There a few different examples of errors that could have effected results or changed the overall outcome of the gel electrophoresis. In the preparation of the tubes 1-4, there was a potential contamination of tube 3 with the DNA from suspect 1. There was no solution deposited but the tip that had been used to deposit DNA 1 into tubes 1 and 2 was not removed before entering the mouth of tube 3. It was then realize and then removed and changed before DNA 2 was deposited into tube 3. The transfers of solution were made using a micropipette as covered in the materials and methods section, though this creates an accurate measurement there are often cases where not all of the solution becomes deposited and therefore the balance of DNA to enzyme could have been slightly off causing a skew in results. This micropipette could have also caused some of the solution to be spilled into the buffer solution that was used to cover the Agarose x EtBr gel causing a smaller amount of DNA to migrate through the gel. Lastly, when applying the plate that contained the positive and negative electrodes to the electrophoresis tray, the first lid was not working when it was pulled into the power source causing the gel box to have to be removed and reinserted into the tray in order to have the pores on the same side as the negative electrode of the new lid that was used, this could have caused a shift of the amount of concentration located within the pores or even displaced some of the buffer solution. All of these errors thought minute, could account for small changes in the overall results of the electrophoresis gel.

 While DNA fingerprinting is a practice that is most widely known to be used in the process of solving crimes, as seen in the experiment above, it has also taken on a new role more recently in the Obstetrics and Gynecology department of medicine. Pregnancy is an area of medicine that over the past few decades has experienced a new set of practices that help not only the doctors but also parents learn more about the baby prior to birth. One type of testing that can be done is known as cell-free DNA testing, the placental DNA contains the same DNA as the unborn fetus, and these cells can be taken from samples of the mothers blood and analyzed using DNA fingerprinting to screen for genetic abnormalities, as well as diseases that can be traced using genetic markers. Similar to the experiment discussed in this report, the placental DNA is then compared to a standard DNA to determine wether they contain similarities to the indicators for the genetic factors being tested (American College of Obstetrics and Gynecology, 7). I have personally become very familiar with this process as I am currently 18 weeks pregnant and have had this genetic testing done for my baby. It is fortunate that these kinds of technologies have become available because a lot of this process was forced to wait until after the baby was born  or through much more invasive measures for both mother and baby, and now parents and physicians can be informed much sooner during the gestation process.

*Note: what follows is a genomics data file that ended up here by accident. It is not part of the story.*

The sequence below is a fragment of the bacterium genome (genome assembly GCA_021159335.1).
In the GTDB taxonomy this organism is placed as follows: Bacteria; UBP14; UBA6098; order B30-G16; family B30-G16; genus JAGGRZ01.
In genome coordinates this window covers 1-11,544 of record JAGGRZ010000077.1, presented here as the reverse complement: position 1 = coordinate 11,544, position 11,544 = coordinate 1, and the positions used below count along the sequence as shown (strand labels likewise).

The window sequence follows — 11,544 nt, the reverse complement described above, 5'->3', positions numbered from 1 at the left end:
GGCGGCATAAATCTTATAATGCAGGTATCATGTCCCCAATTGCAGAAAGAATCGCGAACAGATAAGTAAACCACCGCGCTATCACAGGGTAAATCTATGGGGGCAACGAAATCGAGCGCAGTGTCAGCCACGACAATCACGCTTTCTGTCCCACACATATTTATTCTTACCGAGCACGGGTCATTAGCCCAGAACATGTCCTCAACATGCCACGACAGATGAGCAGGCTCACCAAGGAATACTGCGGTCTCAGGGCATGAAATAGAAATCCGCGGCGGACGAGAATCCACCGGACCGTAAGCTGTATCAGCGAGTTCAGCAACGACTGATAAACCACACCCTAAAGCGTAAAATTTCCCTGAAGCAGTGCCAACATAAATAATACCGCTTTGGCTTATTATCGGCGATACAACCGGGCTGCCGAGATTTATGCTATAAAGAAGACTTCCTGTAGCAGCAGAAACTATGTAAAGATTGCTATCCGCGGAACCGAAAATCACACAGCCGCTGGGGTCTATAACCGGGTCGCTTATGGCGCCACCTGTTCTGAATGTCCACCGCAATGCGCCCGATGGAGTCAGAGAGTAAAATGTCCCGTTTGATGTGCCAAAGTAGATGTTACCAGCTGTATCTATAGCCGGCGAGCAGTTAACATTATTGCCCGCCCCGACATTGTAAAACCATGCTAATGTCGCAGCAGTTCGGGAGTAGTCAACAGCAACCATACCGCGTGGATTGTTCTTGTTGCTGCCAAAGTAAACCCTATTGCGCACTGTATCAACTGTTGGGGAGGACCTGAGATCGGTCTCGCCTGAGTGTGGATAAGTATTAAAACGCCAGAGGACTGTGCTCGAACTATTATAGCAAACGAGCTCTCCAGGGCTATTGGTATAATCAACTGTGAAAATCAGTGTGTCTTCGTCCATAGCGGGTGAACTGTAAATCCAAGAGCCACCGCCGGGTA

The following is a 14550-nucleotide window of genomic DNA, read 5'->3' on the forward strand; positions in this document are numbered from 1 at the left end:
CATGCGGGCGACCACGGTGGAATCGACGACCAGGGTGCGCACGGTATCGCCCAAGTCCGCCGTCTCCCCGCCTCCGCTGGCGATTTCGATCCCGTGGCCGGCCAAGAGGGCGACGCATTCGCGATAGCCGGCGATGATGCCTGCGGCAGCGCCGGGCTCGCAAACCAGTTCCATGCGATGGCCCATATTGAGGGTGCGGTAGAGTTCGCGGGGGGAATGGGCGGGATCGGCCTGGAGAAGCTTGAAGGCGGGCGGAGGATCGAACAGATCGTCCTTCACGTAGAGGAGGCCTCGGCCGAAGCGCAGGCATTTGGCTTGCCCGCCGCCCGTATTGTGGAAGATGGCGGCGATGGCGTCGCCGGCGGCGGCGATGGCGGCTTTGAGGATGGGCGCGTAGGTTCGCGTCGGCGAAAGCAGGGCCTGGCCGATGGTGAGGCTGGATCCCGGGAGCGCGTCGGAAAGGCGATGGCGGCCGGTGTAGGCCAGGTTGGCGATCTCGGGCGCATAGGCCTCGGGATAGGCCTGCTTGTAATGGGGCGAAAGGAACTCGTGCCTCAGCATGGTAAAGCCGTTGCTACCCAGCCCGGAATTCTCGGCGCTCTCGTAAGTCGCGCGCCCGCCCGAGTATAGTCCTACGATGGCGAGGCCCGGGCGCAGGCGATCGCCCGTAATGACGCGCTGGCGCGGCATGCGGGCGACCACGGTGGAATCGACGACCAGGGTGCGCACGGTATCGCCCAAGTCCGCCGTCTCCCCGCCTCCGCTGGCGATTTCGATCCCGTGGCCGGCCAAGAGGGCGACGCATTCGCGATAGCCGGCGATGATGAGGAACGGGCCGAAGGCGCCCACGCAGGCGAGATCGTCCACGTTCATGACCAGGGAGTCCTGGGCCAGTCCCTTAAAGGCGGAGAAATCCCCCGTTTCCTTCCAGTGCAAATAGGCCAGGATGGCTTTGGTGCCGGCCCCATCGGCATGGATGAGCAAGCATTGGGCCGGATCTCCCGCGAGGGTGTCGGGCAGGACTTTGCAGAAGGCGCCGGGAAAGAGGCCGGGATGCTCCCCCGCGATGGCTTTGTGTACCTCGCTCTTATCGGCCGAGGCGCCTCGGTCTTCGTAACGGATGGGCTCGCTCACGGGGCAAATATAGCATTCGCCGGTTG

In order to compare the segments of DNA used for DNA fingerprinting in examples such as this lab as well as in real-world application such as the pre-natal genetic testing discussed above, different restriction enzymes are utilized to cut the DNA into different fragments as each enzyme has its own recognition site and therefore severs the DNA in different places creating different sized fragments. Since two restriction enzymes were used we are able to compare the suspects DNA to two different sets of fragments from the DNA that was found at the crime scene. If only one of the enzymes had been used we would only be able to compare one set of fragments between the suspects and crime scene DNA which would not provide as conclusive results as the use of both restriction enzymes. Overall the design of this experiment was used to create the best data to help prove which suspect would best fit the DNA found at the crime scene.

References: